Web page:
Japanese Sake

About sake: Sake is a clear alcohol drink which is basically made by fermenting steamed rice with koji mold and water. Sake has about 15% alcohol. It's said that good water and rice make good sake.

Sake Varieties:Sake is divided into two kinds: futsu-shu (general sake) and tokutei mesho-shu (special sake). Tokutei meisho-shu are categorized by the degree of rice milling and the use of distilled alcohol like Honjozo-shu and Junmai-shu. Namazake is sake which has not been pasteurized. Any kind of sake can be namazake.

Honjozo-shu and Junmai-shu:

Honjozo-shu : Distilled alcohol is added. The degree of rice milling is under 70%, which means 30% of a rice grain is removed.

Junmai-shu : No distilled alcohol is added.

Ginjo-shu:

Ginjo-shu is sake which is fermented in low temperatures.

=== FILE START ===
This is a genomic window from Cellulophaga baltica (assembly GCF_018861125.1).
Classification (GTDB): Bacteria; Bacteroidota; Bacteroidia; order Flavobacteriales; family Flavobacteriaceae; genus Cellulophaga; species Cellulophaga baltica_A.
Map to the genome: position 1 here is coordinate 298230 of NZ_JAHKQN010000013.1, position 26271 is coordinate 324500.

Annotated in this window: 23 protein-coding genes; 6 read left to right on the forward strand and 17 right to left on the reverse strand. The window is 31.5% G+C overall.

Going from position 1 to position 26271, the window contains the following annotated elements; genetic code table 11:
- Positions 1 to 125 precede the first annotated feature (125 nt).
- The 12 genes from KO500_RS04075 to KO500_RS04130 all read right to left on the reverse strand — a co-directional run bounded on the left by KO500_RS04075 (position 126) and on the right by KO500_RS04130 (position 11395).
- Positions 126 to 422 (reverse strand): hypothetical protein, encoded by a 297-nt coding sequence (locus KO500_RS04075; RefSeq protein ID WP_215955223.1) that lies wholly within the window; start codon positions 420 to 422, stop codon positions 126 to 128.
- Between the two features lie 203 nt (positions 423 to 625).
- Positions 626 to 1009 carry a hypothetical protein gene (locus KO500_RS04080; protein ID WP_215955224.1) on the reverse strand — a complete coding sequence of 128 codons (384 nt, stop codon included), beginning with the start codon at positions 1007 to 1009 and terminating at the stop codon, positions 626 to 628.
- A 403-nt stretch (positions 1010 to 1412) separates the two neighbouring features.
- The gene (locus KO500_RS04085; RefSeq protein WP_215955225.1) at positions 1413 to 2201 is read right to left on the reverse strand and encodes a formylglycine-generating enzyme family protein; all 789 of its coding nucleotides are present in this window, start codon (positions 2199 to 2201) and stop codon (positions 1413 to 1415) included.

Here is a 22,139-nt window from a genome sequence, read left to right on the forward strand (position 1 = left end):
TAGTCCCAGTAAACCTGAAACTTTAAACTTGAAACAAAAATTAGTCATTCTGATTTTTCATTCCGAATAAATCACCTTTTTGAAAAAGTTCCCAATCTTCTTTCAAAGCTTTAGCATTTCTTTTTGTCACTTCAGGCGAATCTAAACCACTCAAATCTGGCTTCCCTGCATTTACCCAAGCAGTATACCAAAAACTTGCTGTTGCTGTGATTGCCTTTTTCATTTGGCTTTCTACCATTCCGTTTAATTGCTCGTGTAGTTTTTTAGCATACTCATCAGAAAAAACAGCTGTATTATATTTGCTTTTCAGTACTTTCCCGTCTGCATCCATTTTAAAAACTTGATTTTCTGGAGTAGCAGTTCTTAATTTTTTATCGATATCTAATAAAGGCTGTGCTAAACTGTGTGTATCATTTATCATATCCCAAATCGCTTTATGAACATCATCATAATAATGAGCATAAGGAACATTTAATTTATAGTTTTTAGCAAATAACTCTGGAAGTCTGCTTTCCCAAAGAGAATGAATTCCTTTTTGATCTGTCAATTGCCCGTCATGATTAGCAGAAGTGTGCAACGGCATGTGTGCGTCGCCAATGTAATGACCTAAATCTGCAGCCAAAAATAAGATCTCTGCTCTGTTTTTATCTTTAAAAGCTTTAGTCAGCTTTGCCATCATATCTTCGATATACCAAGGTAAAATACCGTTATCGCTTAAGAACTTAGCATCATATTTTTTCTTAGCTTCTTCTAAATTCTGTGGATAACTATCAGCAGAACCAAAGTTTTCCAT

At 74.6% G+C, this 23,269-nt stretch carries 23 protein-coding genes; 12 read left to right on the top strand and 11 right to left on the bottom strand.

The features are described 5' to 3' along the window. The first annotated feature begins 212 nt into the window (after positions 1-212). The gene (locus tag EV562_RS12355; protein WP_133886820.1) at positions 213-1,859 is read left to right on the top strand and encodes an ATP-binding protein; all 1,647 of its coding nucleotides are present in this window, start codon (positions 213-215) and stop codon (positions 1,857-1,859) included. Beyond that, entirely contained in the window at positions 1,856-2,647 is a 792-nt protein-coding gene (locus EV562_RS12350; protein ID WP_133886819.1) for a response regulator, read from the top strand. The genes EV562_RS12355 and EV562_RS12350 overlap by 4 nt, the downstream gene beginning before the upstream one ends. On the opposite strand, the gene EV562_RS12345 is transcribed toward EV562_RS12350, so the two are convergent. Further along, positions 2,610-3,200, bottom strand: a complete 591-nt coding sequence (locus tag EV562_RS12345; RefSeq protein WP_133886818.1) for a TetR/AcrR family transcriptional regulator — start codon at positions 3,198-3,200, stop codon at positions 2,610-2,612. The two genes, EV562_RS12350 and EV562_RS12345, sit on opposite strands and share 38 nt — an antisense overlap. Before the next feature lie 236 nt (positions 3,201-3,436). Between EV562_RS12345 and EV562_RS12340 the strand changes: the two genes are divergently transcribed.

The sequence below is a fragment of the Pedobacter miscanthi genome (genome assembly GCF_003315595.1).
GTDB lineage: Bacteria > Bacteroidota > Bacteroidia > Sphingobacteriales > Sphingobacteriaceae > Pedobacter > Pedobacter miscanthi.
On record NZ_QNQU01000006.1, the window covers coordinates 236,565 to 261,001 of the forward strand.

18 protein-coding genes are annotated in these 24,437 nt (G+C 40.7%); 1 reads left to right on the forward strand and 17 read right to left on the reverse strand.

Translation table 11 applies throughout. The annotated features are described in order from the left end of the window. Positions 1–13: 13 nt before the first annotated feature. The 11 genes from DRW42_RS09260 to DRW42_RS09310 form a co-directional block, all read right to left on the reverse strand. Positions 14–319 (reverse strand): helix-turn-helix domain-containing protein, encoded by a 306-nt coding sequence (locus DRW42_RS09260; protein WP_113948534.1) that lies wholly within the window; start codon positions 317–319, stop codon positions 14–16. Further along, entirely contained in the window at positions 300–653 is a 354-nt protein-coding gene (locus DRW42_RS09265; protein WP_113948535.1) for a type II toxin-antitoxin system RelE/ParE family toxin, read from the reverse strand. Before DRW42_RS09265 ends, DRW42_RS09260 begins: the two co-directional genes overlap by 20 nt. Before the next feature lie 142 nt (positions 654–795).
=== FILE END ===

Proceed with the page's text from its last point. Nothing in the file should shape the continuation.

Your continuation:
Ginjo-shu : The degree of rice milling is under 60%. Distilled alcohol is added.

Junmai-ginjo-shu : The degree of rice milling is under 60%. No distilled alcohol is added.

Dai-ginjo-shu : The degree of of rice milling is under 50%. Distilled alcohol is added.

Junmai-dai-ginjo-shu : The degree of of rice milling is under 50%. No distilled alcohol is added.

Drinking Sake:In general, ginjo-shu and namazake are chilled for drinking, and regular sake, honjozo-shu, and shunmai-shu are warmed for drinking.

Storing Sake:Buy a sake with recent bottling date. Sake usually lasts up to a year if it's kept properly. Sake is sensitive to the sunlight and the heat. It's best to store sake in the refrigerator or in a dark and cool place. Namazake must be stored in the refrigerator. Once a sake bottle is opened, keep it in the refrigerator.

Sake Uses:Sake is often used in Japanese cooking. Leftover sake is suitable for cooking. Sake can be used for cocktails or other drinks.



This product was added to our catalog on Thursday 15 July, 2010.